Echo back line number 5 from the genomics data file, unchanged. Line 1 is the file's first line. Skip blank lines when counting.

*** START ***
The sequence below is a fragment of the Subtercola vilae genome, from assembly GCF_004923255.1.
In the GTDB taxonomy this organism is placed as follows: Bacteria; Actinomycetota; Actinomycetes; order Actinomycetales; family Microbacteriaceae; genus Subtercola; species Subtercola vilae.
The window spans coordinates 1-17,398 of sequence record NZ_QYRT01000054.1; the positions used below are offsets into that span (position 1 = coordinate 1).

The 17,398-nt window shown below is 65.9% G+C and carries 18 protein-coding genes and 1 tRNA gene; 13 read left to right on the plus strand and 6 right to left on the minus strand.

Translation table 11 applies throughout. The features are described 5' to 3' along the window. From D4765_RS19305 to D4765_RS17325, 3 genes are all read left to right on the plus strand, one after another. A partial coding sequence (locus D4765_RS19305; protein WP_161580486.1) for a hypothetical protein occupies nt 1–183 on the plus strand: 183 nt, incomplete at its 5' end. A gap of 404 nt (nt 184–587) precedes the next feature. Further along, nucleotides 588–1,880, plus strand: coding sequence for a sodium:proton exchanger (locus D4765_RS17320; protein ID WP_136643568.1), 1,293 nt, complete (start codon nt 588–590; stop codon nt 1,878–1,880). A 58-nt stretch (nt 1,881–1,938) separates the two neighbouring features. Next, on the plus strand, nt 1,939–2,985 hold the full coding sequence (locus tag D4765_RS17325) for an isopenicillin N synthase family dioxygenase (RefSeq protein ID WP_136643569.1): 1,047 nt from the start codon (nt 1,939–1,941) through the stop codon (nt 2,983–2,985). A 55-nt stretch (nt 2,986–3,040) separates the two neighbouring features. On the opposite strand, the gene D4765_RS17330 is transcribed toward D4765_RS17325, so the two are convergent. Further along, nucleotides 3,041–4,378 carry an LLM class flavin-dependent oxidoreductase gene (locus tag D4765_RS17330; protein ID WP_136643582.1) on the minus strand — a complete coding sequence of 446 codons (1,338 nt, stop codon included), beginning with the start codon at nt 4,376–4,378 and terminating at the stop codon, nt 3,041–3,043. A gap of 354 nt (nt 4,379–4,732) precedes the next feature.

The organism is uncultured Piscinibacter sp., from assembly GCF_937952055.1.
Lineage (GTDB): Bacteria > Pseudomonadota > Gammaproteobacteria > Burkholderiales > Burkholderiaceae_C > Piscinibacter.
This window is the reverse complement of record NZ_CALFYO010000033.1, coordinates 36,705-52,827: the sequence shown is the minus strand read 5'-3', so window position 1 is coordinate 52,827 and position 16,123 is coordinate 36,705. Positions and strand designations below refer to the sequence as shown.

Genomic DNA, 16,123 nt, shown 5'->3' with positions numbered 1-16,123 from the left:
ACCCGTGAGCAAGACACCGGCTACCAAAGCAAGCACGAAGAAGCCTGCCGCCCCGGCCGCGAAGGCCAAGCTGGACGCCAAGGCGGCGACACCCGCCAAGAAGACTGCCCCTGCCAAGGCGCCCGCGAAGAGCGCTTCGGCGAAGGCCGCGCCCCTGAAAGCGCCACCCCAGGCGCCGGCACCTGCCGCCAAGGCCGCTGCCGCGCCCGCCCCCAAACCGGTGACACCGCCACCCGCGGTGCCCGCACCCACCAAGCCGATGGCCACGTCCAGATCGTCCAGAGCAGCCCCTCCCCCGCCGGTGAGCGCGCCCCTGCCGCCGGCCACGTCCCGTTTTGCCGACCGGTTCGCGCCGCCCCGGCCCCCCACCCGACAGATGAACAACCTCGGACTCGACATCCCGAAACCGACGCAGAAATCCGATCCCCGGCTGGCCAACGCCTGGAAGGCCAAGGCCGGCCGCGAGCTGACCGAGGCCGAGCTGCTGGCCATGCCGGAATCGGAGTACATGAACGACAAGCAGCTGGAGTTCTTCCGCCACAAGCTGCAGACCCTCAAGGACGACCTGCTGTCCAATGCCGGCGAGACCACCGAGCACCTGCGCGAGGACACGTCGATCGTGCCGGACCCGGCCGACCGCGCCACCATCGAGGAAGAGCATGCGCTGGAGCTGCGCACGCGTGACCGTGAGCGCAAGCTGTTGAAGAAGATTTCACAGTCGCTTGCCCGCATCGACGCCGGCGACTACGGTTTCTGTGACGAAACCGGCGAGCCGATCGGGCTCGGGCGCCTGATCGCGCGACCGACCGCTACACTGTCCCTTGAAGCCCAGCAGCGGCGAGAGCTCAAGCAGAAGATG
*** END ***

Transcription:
Translation table 11 applies throughout. The features are described 5' to 3' along the window. From D4765_RS19305 to D4765_RS17325, 3 genes are all read left to right on the plus strand, one after another. A partial coding sequence (locus D4765_RS19305; protein WP_161580486.1) for a hypothetical protein occupies nt 1–183 on the plus strand: 183 nt, incomplete at its 5' end. A gap of 404 nt (nt 184–587) precedes the next feature. Further along, nucleotides 588–1,880, plus strand: coding sequence for a sodium:proton exchanger (locus D4765_RS17320; protein ID WP_136643568.1), 1,293 nt, complete (start codon nt 588–590; stop codon nt 1,878–1,880). A 58-nt stretch (nt 1,881–1,938) separates the two neighbouring features. Next, on the plus strand, nt 1,939–2,985 hold the full coding sequence (locus tag D4765_RS17325) for an isopenicillin N synthase family dioxygenase (RefSeq protein ID WP_136643569.1): 1,047 nt from the start codon (nt 1,939–1,941) through the stop codon (nt 2,983–2,985). A 55-nt stretch (nt 2,986–3,040) separates the two neighbouring features. On the opposite strand, the gene D4765_RS17330 is transcribed toward D4765_RS17325, so the two are convergent. Further along, nucleotides 3,041–4,378 carry an LLM class flavin-dependent oxidoreductase gene (locus tag D4765_RS17330; protein ID WP_136643582.1) on the minus strand — a complete coding sequence of 446 codons (1,338 nt, stop codon included), beginning with the start codon at nt 4,376–4,378 and terminating at the stop codon, nt 3,041–3,043. A gap of 354 nt (nt 4,379–4,732) precedes the next feature.